Kashmir should not be ignored by the rest of the world
Richard Corbett and Anthea McIntyre respond to Dinesh Dhamija’s recent Kashmir article in The Parliament Magazine.
The Parliament Magazine recently published an astonishing plea for the EU to ignore what is going on in Kashmir (“Not the West's Problem” by Dinesh Dhamija), claiming that concerns about the respect for human rights and democracy is “neo-colonial” and that we should not “interfere”.
Demagogues across the world hide behind the argument that no one from outside their country has a right to criticise their internal repression. But the international community has never accepted that the principle of non-interference in internal affairs extends to ignoring violations of universal rights.
Nor is this a purely internal matter. Kashmir is a disputed and partitioned territory, whose population is still awaiting the implementation of UN Security Council resolutions giving it the right to determine its own future through a referendum.
And if the tensions between India and Pakistan were to escalate, there would be a real risk of war between two nuclear powers. That cannot be seen as a local matter.
“The international community, including the EU, has a duty to argue for the resolution of this long-standing conflict”
The sheer magnitude of India’s recent actions has provoked a wave of indignation across the world, even among its friends. Let us recall that, in the space of a few days, India unilaterally changed the constitutional status of the part of Kashmir under its control, ending its autonomy; removed the territory of Ladakh from Kashmir; sent tens of thousands of extra troops to the area, inflaming an already tense and volatile situation; arrested hundreds of local politicians and instituted a media blackout.
Even before these events, the UN Human Rights Report on Kashmir of 14 June 2018, updated on 8 July 2019, highlighted the dramatic situation in which the Indian army in Kashmir acts with legal impunity, facing no legal consequences for using pellet guns as a means of crowd control, despite them blinding and even killing numerous protesters, nor needing to face charges for the numerous allegations of sexual violence, abductions, or attacks on journalists.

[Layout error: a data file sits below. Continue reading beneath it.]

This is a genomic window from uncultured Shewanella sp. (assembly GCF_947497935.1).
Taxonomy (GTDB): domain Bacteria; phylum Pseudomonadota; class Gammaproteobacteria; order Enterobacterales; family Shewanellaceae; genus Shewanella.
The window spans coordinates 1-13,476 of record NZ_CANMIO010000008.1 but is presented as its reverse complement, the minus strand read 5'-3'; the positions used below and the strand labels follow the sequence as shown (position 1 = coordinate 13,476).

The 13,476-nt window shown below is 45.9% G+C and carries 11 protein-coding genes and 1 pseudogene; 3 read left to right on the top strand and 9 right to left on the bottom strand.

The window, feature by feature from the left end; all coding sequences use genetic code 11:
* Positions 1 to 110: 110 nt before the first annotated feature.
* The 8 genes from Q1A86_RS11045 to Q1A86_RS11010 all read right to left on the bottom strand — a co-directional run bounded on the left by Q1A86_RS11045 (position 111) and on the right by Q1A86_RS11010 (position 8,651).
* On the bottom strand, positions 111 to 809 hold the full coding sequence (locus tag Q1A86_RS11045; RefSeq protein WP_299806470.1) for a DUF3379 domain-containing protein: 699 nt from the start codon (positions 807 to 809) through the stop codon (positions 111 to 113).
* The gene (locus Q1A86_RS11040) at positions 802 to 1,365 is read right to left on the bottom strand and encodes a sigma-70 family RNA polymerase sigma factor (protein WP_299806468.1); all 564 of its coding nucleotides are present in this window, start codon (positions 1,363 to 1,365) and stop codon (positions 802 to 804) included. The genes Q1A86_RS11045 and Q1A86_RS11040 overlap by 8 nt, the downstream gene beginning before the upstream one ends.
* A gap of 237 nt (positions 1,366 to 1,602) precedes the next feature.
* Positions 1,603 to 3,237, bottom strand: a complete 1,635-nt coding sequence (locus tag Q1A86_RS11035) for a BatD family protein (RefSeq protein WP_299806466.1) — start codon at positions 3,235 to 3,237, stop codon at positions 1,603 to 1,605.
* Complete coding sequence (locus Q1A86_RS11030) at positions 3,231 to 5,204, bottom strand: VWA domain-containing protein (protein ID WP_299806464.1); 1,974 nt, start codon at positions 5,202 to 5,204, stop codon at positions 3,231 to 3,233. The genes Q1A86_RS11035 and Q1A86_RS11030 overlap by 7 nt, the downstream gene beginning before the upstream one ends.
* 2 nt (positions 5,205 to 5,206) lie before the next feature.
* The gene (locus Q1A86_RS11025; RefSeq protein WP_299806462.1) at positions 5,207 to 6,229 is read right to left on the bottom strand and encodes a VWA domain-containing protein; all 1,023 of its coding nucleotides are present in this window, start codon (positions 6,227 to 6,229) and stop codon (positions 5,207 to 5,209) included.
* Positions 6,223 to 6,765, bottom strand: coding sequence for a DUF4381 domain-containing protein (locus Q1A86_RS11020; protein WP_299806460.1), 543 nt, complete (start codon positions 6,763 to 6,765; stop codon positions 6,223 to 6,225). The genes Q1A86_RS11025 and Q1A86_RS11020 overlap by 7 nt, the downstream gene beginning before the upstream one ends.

“If the tensions between India and Pakistan were to escalate, there would be a real risk of war between two nuclear powers. That cannot be seen as a local matter”
To criticise the actions of the Modi government is not being anti-India. Indeed, the revocation of Kashmir’s autonomy was strongly criticised in the Indian Parliament itself and across the country by Indian opposition parties and some state governments.
It cannot be in India’s long-term interest to have let this situation continue, for many reasons: the enormous cost of its military deployment in Kashmir; the blemish to its reputation created by the deteriorating human rights situation; the enormous human, economic and political benefits of resolving this long-standing conflict which has held up cooperation in South Asia.
The international community, including the EU, has a duty to argue for the resolution of this long-standing conflict.
Ultimately, there is only one solution and it is a peaceful one: to let the Kashmiri people themselves choose their destiny, as the UN Security Council first laid down in 1948.
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